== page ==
Monday, December 25, 2006

How strange! The sky is blue!

Author: K.A.Cassimally

Look up! Just do it. What do you see? Stupid question, eh? You see the ceiling of course. When you look upwards during a sunny day while picnicking however, you see the blue sky. Ever wondered why the sky is not green nor but blue?

Before answering this question, let’s go back to the basic physics of light. Sorry, but here I go…

Light is a kind of energy, which travels in waves. In fact, light is a wave of vibrating electric and magnetic fields. Light forms only one small part of a larger range of vibrating electromagnetic fields called the electromagnetic spectrum. Electromagnetic waves travel through space at an amazing 300 00km/s. Therefore this is also the speed of light.

When you see white light from the bulb, you are actually seeing the seven colours of the rainbow! This is because white light consists of a combination of these seven colours.

Each of these colours has a different wavelength, frequency and energy. Wavelength is the distance between the crests of the waves. The frequency is the number of waves that pass by each second. Note that the longer the wavelength, the lower the frequency and the less energy it contains.

·Violet: Shortest wavelength, highest frequency and energy ·Red: Longest wavelength, lowest frequency and energy

Now back to our main topic. That blue colour of the sky is due to an effect known as the Rayleigh scattering. As light from the sun moves towards Earth’s atmosphere, not all the colours are actually able to pass through that atmosphere. Most of the longer wavelength colours do pass (red, orange and yellow for sure) but the shorter wavelength ones however are mostly absorbed by gas molecules found in the atmosphere. Absorbed blue light is then bounced back (radiated would be a better word) in all directions. This makes the shy to appear blue!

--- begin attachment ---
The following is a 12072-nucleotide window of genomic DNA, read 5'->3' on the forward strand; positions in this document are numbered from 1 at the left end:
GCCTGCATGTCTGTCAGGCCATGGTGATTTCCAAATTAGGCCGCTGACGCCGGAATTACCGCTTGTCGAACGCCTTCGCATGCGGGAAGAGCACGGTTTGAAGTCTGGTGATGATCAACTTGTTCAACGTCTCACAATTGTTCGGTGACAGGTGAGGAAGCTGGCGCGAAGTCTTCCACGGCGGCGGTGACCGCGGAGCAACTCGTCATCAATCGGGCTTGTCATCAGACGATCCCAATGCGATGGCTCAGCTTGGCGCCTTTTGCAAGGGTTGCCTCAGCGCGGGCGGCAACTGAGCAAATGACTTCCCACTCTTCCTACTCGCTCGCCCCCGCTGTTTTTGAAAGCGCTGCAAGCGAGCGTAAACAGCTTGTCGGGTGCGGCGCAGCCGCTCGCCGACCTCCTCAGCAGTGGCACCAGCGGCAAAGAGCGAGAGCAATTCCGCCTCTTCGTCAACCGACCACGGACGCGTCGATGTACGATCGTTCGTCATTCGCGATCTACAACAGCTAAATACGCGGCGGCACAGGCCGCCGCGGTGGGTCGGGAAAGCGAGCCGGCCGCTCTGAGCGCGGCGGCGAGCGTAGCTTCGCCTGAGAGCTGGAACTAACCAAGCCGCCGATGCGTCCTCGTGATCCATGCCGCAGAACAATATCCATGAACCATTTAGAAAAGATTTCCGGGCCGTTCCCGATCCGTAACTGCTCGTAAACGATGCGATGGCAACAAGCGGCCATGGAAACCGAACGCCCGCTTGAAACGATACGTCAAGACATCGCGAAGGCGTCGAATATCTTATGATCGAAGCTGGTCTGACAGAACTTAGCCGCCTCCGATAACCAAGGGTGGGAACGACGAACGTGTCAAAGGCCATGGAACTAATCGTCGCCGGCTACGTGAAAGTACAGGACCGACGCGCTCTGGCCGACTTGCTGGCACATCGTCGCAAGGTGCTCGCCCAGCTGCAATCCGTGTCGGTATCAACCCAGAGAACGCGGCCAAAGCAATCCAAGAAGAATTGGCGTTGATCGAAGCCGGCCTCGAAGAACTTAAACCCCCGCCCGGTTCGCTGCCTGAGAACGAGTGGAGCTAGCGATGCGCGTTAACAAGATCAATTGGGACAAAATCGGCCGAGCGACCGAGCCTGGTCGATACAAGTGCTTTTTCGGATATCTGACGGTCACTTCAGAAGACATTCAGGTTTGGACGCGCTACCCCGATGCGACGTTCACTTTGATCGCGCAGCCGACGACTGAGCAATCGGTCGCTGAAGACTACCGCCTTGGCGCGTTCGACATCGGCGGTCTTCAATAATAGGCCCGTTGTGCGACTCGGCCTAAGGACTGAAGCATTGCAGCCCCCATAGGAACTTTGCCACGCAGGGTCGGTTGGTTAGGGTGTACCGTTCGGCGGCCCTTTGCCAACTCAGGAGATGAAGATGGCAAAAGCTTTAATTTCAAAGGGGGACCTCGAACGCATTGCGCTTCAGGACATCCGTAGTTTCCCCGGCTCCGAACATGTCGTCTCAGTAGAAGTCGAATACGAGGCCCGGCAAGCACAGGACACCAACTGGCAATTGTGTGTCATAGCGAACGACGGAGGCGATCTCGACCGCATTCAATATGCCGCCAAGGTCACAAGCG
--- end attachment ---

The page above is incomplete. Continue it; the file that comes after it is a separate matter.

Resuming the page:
You would however ask me why it’s the blue rays, which get scattered, and not the indigo nor the violet rays (the other colours pass through the atmosphere remember – there’s also blue that pass through but it then gets scattered). Well in fact, the shorter the wavelength, the more the colour gets scattered. Violet, which has the shortest wavelength of all colours of the rainbow thus gets scattered more than blue rays do. Our eyes however are much more sensitive to blue than to violet and the sky therefore doesn’t appear to be violet but blue (in reality the sky is violet-indigo!).

Now do take the time making the following: Take a look at the horizon (if you’re at the seaside) and note the sky’s colour there. No, it’s not as blue as the rest of the sky, is it? It’s much paler. This is because for the blue light to reach your eye, it has to travel more. Blue light will thus pass through more air consequently getting scattered more. Conclusion: less blue light reaches your eyes than compared to blue light from just above you.

About the author: K.A.Cassimally is the editor in chief of Astronomy Journal and Astronomy Journal Ezine. He is also the co-founder of the RCPL Astronomy Club. K.A.Cassimally is best known for his article 'Harry Potter and the Moons of Jupiter'. He is also Senior Columnist at BackWash.com where he writes 'Not Scientific Science'.

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